Making blogging, newsletter, and other content marketing details when you’re sick, stressed, or sad… It’s one of the toughest parts of running a practice or a small business because, let’s be honest, you’re pretty much always writing this week’s material just days or hours before it goes live.
What happens when life or your mood gets in the way of getting yourself in front of your audience?
First, ask yourself: MUST I get this written today?
That depends on several factors, so go deeper and ask yourself a few more questions.
Are these self-imposed deadlines or did you promise a guest post or something that is going to print?
When another site or publication is waiting on you, writing becomes a job you simply need to do. I suggest you set a time, sit down in that chair, and put words on the page. Call in a friend or an editor to help you bring it up to your “I feel fabulous!” standards if you’re having trouble connecting your ideas and connecting to readers.
Breaking a promise to yourself is no easier than letting down a colleague or an editor, but it may have fewer longterm consequences. Can you forgive yourself for posting on a Friday instead of a Thursday? If you’re not in the middle of a big launch cycle, can you skip on the newsletter this week?
When you set publication schedules for yourself, be clear about your own boundaries. Be realistic and be compassionate with yourself.
In my case, a #365project offers ZERO wiggle room. Daily means daily and skipping a day seems like a really big problem. The pay off on showing up every day is huge, but there is a big price. I admit that I am looking forward to a nice, manageable weekly project for 2017! (Editor’s note: by mid-May 2016 I realized that a daily publishing project was a terrible idea for me.)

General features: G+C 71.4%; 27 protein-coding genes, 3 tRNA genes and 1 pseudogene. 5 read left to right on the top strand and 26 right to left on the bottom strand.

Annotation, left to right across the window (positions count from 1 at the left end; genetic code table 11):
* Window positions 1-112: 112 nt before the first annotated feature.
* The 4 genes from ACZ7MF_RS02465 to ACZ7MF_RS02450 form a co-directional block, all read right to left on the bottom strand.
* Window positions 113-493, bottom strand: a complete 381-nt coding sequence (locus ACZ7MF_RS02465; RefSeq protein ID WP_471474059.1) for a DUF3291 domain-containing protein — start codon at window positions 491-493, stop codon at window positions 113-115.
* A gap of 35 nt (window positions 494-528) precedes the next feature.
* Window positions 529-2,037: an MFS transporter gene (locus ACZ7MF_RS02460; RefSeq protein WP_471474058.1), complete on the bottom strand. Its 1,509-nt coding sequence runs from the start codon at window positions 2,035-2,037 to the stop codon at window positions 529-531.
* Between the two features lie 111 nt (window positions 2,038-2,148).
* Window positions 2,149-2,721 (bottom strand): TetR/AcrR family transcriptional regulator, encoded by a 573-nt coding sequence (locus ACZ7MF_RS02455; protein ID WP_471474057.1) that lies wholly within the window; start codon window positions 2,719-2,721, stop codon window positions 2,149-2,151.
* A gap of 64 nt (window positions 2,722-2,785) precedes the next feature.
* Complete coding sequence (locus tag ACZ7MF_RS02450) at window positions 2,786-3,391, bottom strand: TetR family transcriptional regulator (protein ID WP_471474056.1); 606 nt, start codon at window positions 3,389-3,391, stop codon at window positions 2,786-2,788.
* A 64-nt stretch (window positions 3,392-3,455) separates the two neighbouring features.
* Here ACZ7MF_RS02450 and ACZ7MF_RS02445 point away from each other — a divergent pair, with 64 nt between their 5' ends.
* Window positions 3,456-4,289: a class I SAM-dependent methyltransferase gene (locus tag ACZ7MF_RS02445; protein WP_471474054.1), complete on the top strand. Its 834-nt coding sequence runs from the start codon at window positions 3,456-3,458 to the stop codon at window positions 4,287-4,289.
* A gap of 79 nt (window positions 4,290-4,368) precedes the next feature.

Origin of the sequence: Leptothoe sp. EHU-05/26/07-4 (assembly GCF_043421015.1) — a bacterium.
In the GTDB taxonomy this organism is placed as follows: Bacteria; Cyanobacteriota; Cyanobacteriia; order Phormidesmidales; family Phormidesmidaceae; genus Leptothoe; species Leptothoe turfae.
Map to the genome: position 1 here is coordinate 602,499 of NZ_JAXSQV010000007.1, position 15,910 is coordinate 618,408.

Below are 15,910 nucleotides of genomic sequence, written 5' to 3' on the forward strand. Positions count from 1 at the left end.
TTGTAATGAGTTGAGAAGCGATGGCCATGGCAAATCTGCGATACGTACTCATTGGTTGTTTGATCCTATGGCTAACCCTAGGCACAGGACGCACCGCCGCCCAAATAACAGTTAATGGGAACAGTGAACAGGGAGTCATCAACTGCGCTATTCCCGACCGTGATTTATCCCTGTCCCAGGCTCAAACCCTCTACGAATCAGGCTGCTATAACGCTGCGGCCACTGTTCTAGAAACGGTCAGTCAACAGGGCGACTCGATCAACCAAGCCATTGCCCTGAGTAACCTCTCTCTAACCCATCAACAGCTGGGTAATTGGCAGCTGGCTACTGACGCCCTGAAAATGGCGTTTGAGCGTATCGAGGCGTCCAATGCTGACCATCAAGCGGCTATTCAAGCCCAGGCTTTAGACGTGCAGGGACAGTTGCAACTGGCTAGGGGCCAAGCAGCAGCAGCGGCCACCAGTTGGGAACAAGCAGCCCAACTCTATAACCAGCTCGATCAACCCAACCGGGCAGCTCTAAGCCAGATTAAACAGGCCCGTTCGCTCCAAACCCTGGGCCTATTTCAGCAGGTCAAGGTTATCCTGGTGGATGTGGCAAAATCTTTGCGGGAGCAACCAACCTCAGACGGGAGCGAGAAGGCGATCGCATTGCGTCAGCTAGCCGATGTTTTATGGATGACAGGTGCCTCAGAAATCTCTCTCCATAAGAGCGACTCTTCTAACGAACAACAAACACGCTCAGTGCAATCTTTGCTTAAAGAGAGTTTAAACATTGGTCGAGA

If you decide you MUST write even when you’re not feeling like yourself…
Look into your own working style. How do you handle other projects when you just don’t feel good?
Are you more successful when you muscle through (and then take a much needed rest after)?
Or, are you more productive if you are tender with yourself throughout? Do you thrive with lots of tea breaks and gentle stretching and doing the work in the corner of the couch wrapped in your favorite blanket?
What if writing wasn’t a chore? What if it was your solace?
When you are writing a post that comes from the heart, try to look at blogging itself as part of your own healing process.
After all, as a therapist or healer or creative being, many of the issues that your ideal reader faces are likely related to low energy and longing to get the zest back. People appreciate it when you meet them where they are – though do remember that your job is to offer hope and some sort of next, positive step.
Write from a place of quiet and restoration. Let the message be soft. This post may take way longer to write than it “should.” Let that be ok – especially if the the alternative is “I feel crappy” default mode whether that’s a Netflix binge or staring vacantly at your Facebook feed.
Write what feels good today and call that your “self-focused first draft.” Get to bed early tonight and come back to things in the morning. Then, thanks to the gifts of distance and perspective, you can tighten up your sentence and paragraph structure and look at the whole piece in terms of the needs and interests of the ideal reader.
Need help deciding how to look at your writing through the eyes of the ideal reader? Start by learning the Story Triangle.